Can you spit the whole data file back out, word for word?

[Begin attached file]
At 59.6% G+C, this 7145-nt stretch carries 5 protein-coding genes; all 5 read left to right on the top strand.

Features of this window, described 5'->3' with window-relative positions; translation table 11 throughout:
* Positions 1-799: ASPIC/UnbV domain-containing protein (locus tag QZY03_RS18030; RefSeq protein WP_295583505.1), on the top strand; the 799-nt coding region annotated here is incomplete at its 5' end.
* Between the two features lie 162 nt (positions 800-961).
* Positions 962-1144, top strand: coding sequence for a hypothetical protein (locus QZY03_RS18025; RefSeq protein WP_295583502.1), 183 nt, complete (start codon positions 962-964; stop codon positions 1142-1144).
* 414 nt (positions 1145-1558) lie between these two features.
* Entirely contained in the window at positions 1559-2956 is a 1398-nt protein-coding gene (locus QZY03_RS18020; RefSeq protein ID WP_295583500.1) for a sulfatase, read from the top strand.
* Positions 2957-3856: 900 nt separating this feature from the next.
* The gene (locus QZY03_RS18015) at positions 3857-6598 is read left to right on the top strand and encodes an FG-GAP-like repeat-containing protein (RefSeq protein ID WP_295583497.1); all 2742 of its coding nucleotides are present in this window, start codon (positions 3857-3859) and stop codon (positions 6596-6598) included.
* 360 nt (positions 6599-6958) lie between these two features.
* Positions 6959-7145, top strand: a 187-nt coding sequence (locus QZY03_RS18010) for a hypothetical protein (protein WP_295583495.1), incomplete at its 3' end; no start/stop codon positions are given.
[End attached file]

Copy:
At 59.6% G+C, this 7145-nt stretch carries 5 protein-coding genes; all 5 read left to right on the top strand.

Features of this window, described 5'->3' with window-relative positions; translation table 11 throughout:
* Positions 1-799: ASPIC/UnbV domain-containing protein (locus tag QZY03_RS18030; RefSeq protein WP_295583505.1), on the top strand; the 799-nt coding region annotated here is incomplete at its 5' end.
* Between the two features lie 162 nt (positions 800-961).
* Positions 962-1144, top strand: coding sequence for a hypothetical protein (locus QZY03_RS18025; RefSeq protein WP_295583502.1), 183 nt, complete (start codon positions 962-964; stop codon positions 1142-1144).
* 414 nt (positions 1145-1558) lie between these two features.
* Entirely contained in the window at positions 1559-2956 is a 1398-nt protein-coding gene (locus QZY03_RS18020; RefSeq protein ID WP_295583500.1) for a sulfatase, read from the top strand.
* Positions 2957-3856: 900 nt separating this feature from the next.
* The gene (locus QZY03_RS18015) at positions 3857-6598 is read left to right on the top strand and encodes an FG-GAP-like repeat-containing protein (RefSeq protein ID WP_295583497.1); all 2742 of its coding nucleotides are present in this window, start codon (positions 3857-3859) and stop codon (positions 6596-6598) included.
* 360 nt (positions 6599-6958) lie between these two features.
* Positions 6959-7145, top strand: a 187-nt coding sequence (locus QZY03_RS18010) for a hypothetical protein (protein WP_295583495.1), incomplete at its 3' end; no start/stop codon positions are given.